When the final storm approaches, what’s your plan?

The unseasonably early rains fell hard last night, waking me up around 2 am. When I padded quietly out to the pool, the Bermuda grass was dense with dew and seeds were scattered all over the ground. Helluva rainfall. Early, too, for here. April is when the rains officially begin, which most folks around here don’t enjoy much because they’re inconvenient, but they’re a part of life.

Today is my last day here on Mafia Island. I leave tomorrow morning on the small plane that ferries people back and forth to Dar es Salaam. I leave behind new friends, as always, and a plan to return, if I’m fortunate. There’s no guarantee. Thunder on the horizon, for me, is partly an issue of time. What I have left of it, and what I am going to do with that time. For anyone around sixty, that thunder has rolled in a lot closer. You and I would be wise to consider our options, if age or illness or other considerations are factors. When the thunder gets very close to the lightning strike, well.

This morning, Mafia’s thunder has moved out over the ocean. It may or may not return. As the sunrise slowly erases the stars overhead, I consider my last day here, as well as the conversation with the owners of this gorgeous lodge yesterday.

Marco and Francesca, both sea-loving Italians, have been in Africa more than thirty years. They have built a true eco-lodge which caters to adventure divers and those like me who have a tentative toe in the sport. And who also want to see perfectly lovely places that are well out of the way, which have great stories, and deserve to have a future in an increasingly overwhelmed world.

Thunder is on their horizon. The owners are 58, no kids. They have aging parents, whose thunder is far closer. They too are considering what to do. Without a family to whom to leave this lovely gem of a lodge, they wondered what to do with it. They don’t want to sell it, for that would put their life’s work to an abrupt end. They do want to explore options for turning this very special place into a working research center. I heartily agree with that approach.

The upshot of our talk was that I’d pitch their place to a friend who has a world-wide research and social action organization which has a particular interest in the ocean. In many ways, Mafia Island is unique in its healthy reef systems and rich biodiveristy. Having a base of operations here could be ideal for the right research institution, with the bungalows, kitchen, bar and staff already in place. I was sold. I wrote the introductory email last night, copied the secretary and we’ll see. I am beside myself with excitement about the idea and the potential, not only for the lodge, but also the surrounding community, all the people who will eventually benefit from the expansion of the excellent work my friend has been doing all his life. I have promised to chase that down to help find the right people for this place. Someone is bound to say yes eventually.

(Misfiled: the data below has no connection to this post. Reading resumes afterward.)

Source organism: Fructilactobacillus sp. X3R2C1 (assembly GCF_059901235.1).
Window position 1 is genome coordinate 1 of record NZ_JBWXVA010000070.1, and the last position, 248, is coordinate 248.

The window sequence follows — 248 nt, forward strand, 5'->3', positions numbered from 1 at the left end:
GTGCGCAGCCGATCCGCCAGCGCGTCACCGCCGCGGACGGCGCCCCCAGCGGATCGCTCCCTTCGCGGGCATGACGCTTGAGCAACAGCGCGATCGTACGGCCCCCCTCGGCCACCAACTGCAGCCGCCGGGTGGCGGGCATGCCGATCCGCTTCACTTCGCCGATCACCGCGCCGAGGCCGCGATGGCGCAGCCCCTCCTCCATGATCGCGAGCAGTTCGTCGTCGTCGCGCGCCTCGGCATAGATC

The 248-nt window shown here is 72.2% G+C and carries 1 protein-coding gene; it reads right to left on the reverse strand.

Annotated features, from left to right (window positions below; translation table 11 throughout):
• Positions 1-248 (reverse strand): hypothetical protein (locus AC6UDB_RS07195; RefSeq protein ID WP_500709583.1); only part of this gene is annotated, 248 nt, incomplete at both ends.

Last year I rewrote my will, bequeathing whatever I have at death to the above research organization and one other not for profit. Each of us has something to give, whether it’s to kids or grands or an institution, doesn’t matter. Perhaps what’s most important is that what remains on earth, well beyond the point where it serves us, continues to work in a way that we feel happy to support.

These two owners have spent a lifetime developing awareness around animal welfare, for example. Many villagers here dislike dogs, and a while back convinced the local government to shoot any dogs on sight, whether or not that animal happened to be a treasured pet sitting right next to a house.

Francesca, who has been working for years with a vet from the African continent to sterilize and vaccinate the many dogs on the island, was horrified. She was able to get a stay of execution, if you will, for the remaining animals, and has engaged an international agency to help her complete her work with the remaining dog, cat and donkey population the island.

It’s backbreaking work, but it’s a work of love. Francesca, who like me prefers animals to people, worries terribly that once they are gone, the animals will again be subject to summary execution. She’s spent years educating locals on their animals, teaching them to love and respect them and how to take care of their health. This is the very definition of good work. She has reason to want it to continue.

Thunder on the horizon.

Not everyone cares about leaving a legacy, at least one that contributes to the greater good. However, in the deepest part of ourselves, we all want our lives to have mattered in some way in the big picture. We may not need the fame of a Jane Goodall, whose huge new center about chimpanzees is under construction in Arusha.

But each of us has a piece of the human puzzle. Some of us leave no legacy at all, and barely a thumbprint to note our passing. Yet we ache to matter. When we’ve done truly good work, work that improves life in some way for others, it’s natural to want to perpetuate, even guarantee an expansion of that work.

I’m good at connecting people. That’s part of what I do well. I also am a good writer and my books are my children. With any luck they’ll create value long after I’ve stopped munching mangoes somewhere in the world at large.

The thunder is approaching. I can hear the crack of lightning. It’s still distant, but it’s marching my way. Yours too. All of us.

The rains come for all of us eventually. The trick is to do our best to lay the groundwork for those seeds which will leap up long after we are gone, bearing fruit for future generations.